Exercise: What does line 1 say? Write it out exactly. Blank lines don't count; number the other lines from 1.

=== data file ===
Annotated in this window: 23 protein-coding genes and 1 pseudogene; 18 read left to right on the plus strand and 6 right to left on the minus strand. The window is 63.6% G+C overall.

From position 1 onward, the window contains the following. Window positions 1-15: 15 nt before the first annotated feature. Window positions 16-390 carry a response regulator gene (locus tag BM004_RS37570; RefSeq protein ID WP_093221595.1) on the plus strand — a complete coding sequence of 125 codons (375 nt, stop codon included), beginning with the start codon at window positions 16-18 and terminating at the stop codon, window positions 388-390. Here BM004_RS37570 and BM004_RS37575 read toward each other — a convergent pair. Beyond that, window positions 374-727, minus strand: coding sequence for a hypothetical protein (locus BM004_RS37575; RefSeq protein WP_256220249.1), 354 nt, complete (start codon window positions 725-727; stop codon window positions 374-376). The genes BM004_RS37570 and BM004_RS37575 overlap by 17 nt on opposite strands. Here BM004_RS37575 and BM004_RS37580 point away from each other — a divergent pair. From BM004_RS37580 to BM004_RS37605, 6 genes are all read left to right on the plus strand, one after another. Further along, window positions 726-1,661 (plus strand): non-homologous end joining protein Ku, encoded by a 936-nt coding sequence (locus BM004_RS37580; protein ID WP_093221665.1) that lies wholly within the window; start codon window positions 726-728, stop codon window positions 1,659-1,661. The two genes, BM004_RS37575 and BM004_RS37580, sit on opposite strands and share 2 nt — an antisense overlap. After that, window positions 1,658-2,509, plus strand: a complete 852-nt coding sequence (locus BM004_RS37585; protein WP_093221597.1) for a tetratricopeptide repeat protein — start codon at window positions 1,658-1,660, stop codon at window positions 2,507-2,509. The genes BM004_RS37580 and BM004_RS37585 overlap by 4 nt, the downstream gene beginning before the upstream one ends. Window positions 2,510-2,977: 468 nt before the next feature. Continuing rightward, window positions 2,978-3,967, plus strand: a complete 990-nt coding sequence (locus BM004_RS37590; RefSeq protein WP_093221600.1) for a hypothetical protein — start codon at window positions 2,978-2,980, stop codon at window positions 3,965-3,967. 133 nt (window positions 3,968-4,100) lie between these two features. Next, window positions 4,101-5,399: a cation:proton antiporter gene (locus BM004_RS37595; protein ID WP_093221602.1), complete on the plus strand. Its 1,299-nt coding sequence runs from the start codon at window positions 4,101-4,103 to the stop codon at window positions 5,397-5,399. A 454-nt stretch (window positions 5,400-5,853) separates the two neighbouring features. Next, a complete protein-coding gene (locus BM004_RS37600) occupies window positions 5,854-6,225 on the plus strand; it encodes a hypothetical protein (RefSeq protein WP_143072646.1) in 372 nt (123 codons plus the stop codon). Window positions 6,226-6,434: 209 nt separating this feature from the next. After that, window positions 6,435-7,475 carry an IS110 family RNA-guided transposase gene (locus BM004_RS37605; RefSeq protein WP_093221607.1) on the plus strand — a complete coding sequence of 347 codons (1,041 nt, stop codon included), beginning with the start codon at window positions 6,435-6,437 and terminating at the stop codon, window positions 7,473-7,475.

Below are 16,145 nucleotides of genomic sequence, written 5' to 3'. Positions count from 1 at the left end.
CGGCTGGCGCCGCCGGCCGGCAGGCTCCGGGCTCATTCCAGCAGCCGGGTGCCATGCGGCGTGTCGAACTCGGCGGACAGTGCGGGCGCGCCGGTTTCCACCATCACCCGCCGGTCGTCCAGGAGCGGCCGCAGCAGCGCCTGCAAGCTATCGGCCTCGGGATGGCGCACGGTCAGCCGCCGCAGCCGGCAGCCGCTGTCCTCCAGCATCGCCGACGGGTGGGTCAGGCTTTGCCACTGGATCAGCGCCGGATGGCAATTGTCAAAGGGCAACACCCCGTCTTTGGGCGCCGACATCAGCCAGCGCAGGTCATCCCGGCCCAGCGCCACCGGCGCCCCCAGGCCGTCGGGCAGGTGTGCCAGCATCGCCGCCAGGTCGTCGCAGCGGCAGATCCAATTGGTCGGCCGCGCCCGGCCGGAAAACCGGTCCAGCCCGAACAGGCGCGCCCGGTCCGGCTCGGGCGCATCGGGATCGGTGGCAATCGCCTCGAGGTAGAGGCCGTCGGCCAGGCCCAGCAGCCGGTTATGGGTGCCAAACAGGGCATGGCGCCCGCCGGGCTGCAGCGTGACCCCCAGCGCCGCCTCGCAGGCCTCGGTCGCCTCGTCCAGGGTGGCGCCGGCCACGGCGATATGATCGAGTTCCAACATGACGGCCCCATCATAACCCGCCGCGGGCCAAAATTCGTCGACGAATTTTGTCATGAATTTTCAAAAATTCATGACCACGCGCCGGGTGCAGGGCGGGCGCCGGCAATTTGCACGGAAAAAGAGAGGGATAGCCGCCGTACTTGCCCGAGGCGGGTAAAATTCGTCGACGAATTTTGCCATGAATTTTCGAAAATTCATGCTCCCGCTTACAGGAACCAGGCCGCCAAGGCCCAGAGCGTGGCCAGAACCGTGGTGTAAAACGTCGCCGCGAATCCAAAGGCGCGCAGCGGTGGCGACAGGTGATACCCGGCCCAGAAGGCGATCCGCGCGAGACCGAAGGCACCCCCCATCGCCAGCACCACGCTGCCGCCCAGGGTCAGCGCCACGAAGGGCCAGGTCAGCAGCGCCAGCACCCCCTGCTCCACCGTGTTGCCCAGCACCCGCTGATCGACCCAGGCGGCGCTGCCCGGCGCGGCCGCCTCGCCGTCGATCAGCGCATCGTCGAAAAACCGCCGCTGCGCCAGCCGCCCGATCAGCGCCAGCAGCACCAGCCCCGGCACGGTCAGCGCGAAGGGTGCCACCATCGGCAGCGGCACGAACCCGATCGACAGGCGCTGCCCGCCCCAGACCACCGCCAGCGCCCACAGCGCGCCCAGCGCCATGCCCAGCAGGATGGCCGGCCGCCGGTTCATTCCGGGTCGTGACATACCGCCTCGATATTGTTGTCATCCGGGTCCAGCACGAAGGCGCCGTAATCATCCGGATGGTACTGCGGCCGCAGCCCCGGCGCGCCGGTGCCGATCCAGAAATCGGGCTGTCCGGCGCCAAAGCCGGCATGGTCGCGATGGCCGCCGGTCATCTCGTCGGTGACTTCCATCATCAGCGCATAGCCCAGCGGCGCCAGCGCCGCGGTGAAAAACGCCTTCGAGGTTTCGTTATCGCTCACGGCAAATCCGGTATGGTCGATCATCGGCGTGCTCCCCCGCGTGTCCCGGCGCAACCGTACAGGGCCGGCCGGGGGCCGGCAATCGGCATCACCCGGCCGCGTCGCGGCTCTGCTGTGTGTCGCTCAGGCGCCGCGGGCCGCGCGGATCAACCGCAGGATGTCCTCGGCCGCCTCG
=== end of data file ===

Annotated in this window: 23 protein-coding genes and 1 pseudogene; 18 read left to right on the plus strand and 6 right to left on the minus strand. The window is 63.6% G+C overall.